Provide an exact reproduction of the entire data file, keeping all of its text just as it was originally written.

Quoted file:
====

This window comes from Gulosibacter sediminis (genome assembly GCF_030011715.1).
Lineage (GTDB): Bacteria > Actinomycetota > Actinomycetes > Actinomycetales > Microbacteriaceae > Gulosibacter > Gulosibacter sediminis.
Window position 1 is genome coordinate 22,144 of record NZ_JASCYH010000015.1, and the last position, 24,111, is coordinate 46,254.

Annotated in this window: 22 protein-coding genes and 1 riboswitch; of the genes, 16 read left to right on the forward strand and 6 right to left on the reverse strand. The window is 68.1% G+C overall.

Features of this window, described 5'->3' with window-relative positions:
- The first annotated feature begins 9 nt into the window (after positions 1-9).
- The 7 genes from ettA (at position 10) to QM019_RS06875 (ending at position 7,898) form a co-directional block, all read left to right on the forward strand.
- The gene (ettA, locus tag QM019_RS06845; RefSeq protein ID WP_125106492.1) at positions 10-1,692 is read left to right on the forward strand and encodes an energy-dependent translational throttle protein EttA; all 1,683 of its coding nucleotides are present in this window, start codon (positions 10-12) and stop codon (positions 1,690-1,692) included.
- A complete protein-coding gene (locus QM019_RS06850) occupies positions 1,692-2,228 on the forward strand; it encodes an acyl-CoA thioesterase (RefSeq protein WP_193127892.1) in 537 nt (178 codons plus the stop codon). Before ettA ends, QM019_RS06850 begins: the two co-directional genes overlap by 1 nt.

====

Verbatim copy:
This window comes from Gulosibacter sediminis (genome assembly GCF_030011715.1).
Lineage (GTDB): Bacteria > Actinomycetota > Actinomycetes > Actinomycetales > Microbacteriaceae > Gulosibacter > Gulosibacter sediminis.
Window position 1 is genome coordinate 22,144 of record NZ_JASCYH010000015.1, and the last position, 24,111, is coordinate 46,254.

Annotated in this window: 22 protein-coding genes and 1 riboswitch; of the genes, 16 read left to right on the forward strand and 6 right to left on the reverse strand. The window is 68.1% G+C overall.

Features of this window, described 5'->3' with window-relative positions:
- The first annotated feature begins 9 nt into the window (after positions 1-9).
- The 7 genes from ettA (at position 10) to QM019_RS06875 (ending at position 7,898) form a co-directional block, all read left to right on the forward strand.
- The gene (ettA, locus tag QM019_RS06845; RefSeq protein ID WP_125106492.1) at positions 10-1,692 is read left to right on the forward strand and encodes an energy-dependent translational throttle protein EttA; all 1,683 of its coding nucleotides are present in this window, start codon (positions 10-12) and stop codon (positions 1,690-1,692) included.
- A complete protein-coding gene (locus QM019_RS06850) occupies positions 1,692-2,228 on the forward strand; it encodes an acyl-CoA thioesterase (RefSeq protein WP_193127892.1) in 537 nt (178 codons plus the stop codon). Before ettA ends, QM019_RS06850 begins: the two co-directional genes overlap by 1 nt.